Talk:Periodic table

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Periodic table is an organised chart of all the worlds elements. The thing the indivudual elements have in common is the "number of protons number" or the "Z" number. And they have common Chemical Characteristics. And the Elements are then subdivided into a chart (a periodic table chart) having a number of periods (horizontal groupings) and groups (verticle groups). The Standard periodic table has 7 periods with the relationship of period to group period/group being 1/2 2/8 3/8 4/18 5/18 6/32 7/32 for a total of 118 elements. These periods are then shown in the table in a manner that tends to emphasize their chemical similarities. And the periods have been named and the individual element characteristics described with relation to their position in a family of similar period elements. Likewise The individual elements of the groups are known to have similar chemical properties (like the monatomic (single atom) gases, and elements in the same group are called cogeners of each other. And since the size of at least the nucleus of the atoms is directly related to the number of nucleons it contains, the table should be considered as indicating the properties of the atoms as they are sequentially accumulated into larger size entities. and the process involves the addition of only 1 or 2 nucleons at a time. And finally, there are alternate concept of periodic tables, with different organization of the periods and groups that you should look at, because they might let you better understand the basic relationship of the elements to each other. WFPMWFPM (talk) 20:28, 25 October 2008 (UTC)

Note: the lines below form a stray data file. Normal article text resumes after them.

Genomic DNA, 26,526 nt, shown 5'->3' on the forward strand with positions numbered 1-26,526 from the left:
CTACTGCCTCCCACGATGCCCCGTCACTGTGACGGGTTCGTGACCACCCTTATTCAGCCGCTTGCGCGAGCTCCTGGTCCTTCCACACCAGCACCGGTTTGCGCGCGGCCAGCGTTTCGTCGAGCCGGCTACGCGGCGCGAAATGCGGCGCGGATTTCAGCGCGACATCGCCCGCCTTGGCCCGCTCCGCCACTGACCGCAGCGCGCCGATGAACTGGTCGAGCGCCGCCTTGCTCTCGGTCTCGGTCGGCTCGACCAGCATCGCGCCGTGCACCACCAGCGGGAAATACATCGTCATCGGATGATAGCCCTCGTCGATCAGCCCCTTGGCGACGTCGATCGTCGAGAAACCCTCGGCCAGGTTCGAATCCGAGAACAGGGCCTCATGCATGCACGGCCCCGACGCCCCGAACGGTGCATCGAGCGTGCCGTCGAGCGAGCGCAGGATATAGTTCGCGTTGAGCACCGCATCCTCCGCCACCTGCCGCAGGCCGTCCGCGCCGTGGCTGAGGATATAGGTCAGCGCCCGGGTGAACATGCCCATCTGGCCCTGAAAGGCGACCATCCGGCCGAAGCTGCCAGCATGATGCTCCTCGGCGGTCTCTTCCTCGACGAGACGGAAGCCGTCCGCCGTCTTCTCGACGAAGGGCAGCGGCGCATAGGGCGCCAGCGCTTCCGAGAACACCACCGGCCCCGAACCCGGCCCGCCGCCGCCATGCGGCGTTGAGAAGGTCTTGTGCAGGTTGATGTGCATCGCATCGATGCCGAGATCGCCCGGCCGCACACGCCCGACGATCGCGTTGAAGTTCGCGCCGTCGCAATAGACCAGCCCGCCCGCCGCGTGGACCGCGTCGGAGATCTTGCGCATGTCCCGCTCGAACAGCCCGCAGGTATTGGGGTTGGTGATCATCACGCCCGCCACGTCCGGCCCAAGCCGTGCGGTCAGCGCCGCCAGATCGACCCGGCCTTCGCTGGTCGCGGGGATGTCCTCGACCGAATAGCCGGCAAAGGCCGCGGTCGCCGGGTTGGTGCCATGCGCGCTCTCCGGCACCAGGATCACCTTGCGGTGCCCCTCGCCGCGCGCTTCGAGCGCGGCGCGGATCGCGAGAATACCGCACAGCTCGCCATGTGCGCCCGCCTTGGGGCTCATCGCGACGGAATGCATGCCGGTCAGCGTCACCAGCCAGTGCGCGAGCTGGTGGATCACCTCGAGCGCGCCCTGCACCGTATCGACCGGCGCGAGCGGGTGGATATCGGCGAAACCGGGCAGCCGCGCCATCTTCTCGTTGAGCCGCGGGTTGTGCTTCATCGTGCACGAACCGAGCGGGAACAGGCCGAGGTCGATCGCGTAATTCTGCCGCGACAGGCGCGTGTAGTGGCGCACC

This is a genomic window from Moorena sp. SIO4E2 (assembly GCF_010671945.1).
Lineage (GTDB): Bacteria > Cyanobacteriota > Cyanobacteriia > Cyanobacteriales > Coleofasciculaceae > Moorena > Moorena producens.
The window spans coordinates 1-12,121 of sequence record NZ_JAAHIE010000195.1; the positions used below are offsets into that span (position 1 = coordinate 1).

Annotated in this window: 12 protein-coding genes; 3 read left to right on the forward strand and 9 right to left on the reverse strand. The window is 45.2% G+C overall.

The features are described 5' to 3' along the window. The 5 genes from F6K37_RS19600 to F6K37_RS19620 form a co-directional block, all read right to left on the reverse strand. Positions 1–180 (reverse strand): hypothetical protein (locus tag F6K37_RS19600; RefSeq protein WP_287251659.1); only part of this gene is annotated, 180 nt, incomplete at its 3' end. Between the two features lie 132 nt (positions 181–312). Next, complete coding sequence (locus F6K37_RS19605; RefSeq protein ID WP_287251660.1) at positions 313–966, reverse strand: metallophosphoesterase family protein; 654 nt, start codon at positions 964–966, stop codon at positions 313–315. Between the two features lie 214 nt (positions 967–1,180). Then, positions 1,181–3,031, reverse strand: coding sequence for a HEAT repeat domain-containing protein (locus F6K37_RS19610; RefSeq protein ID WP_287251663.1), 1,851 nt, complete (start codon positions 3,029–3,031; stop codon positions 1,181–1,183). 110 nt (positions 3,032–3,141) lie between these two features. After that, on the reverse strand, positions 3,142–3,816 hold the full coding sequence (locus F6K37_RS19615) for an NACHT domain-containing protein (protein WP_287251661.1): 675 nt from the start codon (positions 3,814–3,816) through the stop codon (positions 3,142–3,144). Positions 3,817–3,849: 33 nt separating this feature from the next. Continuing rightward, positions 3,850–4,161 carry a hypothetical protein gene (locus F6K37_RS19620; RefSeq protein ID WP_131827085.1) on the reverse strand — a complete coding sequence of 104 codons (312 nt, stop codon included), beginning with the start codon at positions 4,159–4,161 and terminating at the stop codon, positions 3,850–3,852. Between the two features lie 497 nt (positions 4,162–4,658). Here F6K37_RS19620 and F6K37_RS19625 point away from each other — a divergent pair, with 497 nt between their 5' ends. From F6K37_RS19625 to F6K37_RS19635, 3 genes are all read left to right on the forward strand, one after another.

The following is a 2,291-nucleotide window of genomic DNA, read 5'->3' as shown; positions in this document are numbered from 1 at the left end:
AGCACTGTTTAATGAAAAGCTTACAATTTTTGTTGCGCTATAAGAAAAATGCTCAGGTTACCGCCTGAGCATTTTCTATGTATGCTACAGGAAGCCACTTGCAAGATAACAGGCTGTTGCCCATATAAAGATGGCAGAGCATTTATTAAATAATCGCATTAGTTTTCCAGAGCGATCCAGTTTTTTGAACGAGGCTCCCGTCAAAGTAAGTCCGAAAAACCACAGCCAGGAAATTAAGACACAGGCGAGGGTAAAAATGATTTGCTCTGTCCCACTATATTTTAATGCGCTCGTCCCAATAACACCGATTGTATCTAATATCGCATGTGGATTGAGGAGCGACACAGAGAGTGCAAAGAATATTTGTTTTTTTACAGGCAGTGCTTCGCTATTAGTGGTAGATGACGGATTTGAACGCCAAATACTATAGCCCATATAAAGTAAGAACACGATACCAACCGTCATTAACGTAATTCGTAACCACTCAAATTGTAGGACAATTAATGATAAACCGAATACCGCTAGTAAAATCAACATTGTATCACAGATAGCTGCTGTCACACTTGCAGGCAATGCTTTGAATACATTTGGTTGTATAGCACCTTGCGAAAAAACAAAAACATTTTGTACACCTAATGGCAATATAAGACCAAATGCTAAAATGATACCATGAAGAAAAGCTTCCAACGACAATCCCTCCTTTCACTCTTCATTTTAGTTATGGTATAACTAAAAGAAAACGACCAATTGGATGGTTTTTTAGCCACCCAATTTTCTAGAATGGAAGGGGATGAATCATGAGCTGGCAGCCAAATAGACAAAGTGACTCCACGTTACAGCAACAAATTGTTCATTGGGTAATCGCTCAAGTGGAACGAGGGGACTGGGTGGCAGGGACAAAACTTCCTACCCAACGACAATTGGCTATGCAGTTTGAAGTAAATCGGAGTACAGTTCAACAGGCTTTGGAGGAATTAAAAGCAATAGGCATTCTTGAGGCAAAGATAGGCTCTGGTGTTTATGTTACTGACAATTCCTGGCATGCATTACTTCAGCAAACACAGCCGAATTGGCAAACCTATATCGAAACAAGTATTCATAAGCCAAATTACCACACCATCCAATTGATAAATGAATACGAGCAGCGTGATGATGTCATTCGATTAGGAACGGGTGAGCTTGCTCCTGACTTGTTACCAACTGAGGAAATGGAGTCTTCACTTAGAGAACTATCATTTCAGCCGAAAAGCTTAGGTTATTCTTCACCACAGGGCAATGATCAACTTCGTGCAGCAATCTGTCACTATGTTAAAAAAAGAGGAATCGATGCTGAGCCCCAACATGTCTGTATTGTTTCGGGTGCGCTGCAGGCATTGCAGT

=========Alternate Periodic Tables=== Besides the standard Periodic Table shown here there are other Periodic Table format presentations that have have been proposed to to give an organized idea of the relationship of the elements to each other. These are discussed in the article with that name Alternative periodic tables in the more complex part of Wiki and are worth review by persons interested in Chemistry, and/or Atomic subject matters. WFPMWFPM (talk) 22:03, 2 November 2008 (UTC)